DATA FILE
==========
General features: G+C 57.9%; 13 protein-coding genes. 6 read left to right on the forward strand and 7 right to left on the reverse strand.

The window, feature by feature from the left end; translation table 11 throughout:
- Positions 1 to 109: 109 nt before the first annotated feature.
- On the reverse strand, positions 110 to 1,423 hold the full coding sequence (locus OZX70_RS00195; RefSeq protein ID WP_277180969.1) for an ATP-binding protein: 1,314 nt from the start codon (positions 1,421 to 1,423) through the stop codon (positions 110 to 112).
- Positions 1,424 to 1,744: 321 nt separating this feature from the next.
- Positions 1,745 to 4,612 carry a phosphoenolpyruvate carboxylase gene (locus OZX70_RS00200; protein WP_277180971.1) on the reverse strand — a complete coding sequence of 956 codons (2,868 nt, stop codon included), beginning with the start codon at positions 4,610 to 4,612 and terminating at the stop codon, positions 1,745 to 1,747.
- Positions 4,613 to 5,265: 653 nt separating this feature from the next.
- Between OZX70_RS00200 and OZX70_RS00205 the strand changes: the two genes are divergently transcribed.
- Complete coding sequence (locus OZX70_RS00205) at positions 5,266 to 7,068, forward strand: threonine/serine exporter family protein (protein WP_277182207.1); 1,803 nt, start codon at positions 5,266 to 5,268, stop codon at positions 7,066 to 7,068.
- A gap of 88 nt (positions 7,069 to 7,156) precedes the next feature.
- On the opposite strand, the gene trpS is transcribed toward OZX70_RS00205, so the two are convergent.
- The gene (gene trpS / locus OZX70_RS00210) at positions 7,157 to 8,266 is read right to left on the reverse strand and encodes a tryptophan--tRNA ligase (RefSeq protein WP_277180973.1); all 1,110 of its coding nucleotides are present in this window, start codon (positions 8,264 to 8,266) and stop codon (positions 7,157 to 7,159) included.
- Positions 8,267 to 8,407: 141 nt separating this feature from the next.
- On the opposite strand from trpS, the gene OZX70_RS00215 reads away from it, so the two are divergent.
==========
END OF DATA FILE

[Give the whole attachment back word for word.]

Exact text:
General features: G+C 57.9%; 13 protein-coding genes. 6 read left to right on the forward strand and 7 right to left on the reverse strand.

The window, feature by feature from the left end; translation table 11 throughout:
- Positions 1 to 109: 109 nt before the first annotated feature.
- On the reverse strand, positions 110 to 1,423 hold the full coding sequence (locus OZX70_RS00195; RefSeq protein ID WP_277180969.1) for an ATP-binding protein: 1,314 nt from the start codon (positions 1,421 to 1,423) through the stop codon (positions 110 to 112).
- Positions 1,424 to 1,744: 321 nt separating this feature from the next.
- Positions 1,745 to 4,612 carry a phosphoenolpyruvate carboxylase gene (locus OZX70_RS00200; protein WP_277180971.1) on the reverse strand — a complete coding sequence of 956 codons (2,868 nt, stop codon included), beginning with the start codon at positions 4,610 to 4,612 and terminating at the stop codon, positions 1,745 to 1,747.
- Positions 4,613 to 5,265: 653 nt separating this feature from the next.
- Between OZX70_RS00200 and OZX70_RS00205 the strand changes: the two genes are divergently transcribed.
- Complete coding sequence (locus OZX70_RS00205) at positions 5,266 to 7,068, forward strand: threonine/serine exporter family protein (protein WP_277182207.1); 1,803 nt, start codon at positions 5,266 to 5,268, stop codon at positions 7,066 to 7,068.
- A gap of 88 nt (positions 7,069 to 7,156) precedes the next feature.
- On the opposite strand, the gene trpS is transcribed toward OZX70_RS00205, so the two are convergent.
- The gene (gene trpS / locus OZX70_RS00210) at positions 7,157 to 8,266 is read right to left on the reverse strand and encodes a tryptophan--tRNA ligase (RefSeq protein WP_277180973.1); all 1,110 of its coding nucleotides are present in this window, start codon (positions 8,264 to 8,266) and stop codon (positions 7,157 to 7,159) included.
- Positions 8,267 to 8,407: 141 nt separating this feature from the next.
- On the opposite strand from trpS, the gene OZX70_RS00215 reads away from it, so the two are divergent.